In August 2014, I was invited to deliver prepared remarks at the Black Canadian Mayoral Forum at the Novotel Toronto North York. Several candidates for mayor came to be seen and heard by members of the Black community, and I was prepared to share my observations about community participation and representation in the political process. Unfortunately, the event was poorly run and heinously off-schedule. So, I was unceremoniously cut from the program by the frazzled organizers as I sat in the front row just minutes from delivering my speech.
The Black representation on the forum’s panel of guests had all the good intentions in the world but no realistic chance of being elected. I knew this when I wrote my speech beforehand, which caused me to wonder when this country would produce truly viable candidates that can be elected to the highest offices in the land at all three levels of government.
On September 20, 2021, there will be a Black leader of a national party in a federal election for the first time. However, the Black representation on offer for parliamentary leadership has all the good intentions in the world but no realistic chance of being elected – either as a member of parliament or as the prime minister.
It is for this reason that I have chosen to share the text of that undelivered speech, with a few minor modifications, to apply it to the current federal election campaign. They are just as applicable today as they were seven years ago. I am hopeful that we can eventually progress to the point that Black voices are not just heard at the highest levels but are mandated with setting the tone and direction at the heart of our political life. I ask you to reflect on the following comments and ask yourself:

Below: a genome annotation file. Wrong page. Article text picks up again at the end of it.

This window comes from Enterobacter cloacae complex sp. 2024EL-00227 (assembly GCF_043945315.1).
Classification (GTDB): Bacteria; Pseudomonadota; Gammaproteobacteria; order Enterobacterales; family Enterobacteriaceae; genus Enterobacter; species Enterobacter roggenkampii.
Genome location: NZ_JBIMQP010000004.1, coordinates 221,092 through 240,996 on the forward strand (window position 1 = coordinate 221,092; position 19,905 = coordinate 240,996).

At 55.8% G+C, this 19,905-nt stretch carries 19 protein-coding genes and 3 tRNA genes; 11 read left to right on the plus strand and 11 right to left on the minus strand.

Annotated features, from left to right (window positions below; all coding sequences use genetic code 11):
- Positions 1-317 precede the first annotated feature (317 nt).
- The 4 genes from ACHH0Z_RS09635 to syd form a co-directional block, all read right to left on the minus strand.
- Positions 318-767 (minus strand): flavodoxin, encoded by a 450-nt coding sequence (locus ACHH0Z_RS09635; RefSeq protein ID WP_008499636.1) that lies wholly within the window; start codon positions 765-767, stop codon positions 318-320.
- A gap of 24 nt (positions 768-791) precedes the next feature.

How far have we as a community progressed as an electoral force, and how much further do we still have to go?
When we speak of politics, we often hear them described using war or sports analogies. Politics is a blood sport. Participants battle with no holds barred. They get down in the political trenches and attempt to blitz each other during the war of attrition we call campaigns.
There is one undeniable truth in all this talk of battle, fighting and war – In order for any of those analogies to make sense one must be participating directly. It’s impossible to be blitzed by an effective ad campaign, for example, if your name is not on the ballot.
The United States in 2008 did what no one thought would happen in this lifetime – elect a Black president. When does anyone believe we will elect a Black prime minister? Premier? Party politics may not produce an electorally viable Black leader for decades provincially or federally.
The politicians you will see here tonight are doing something critical to our future – they are personal participants as political candidates. They are seeking support by not just pointing out what is wrong but by advancing ideas they feel offer the best solutions for the future. One can agree or disagree, and part of why we’re here is to be witness to the clash of ideas so we can see which perspective best aligns with our own. It’s our system at its best.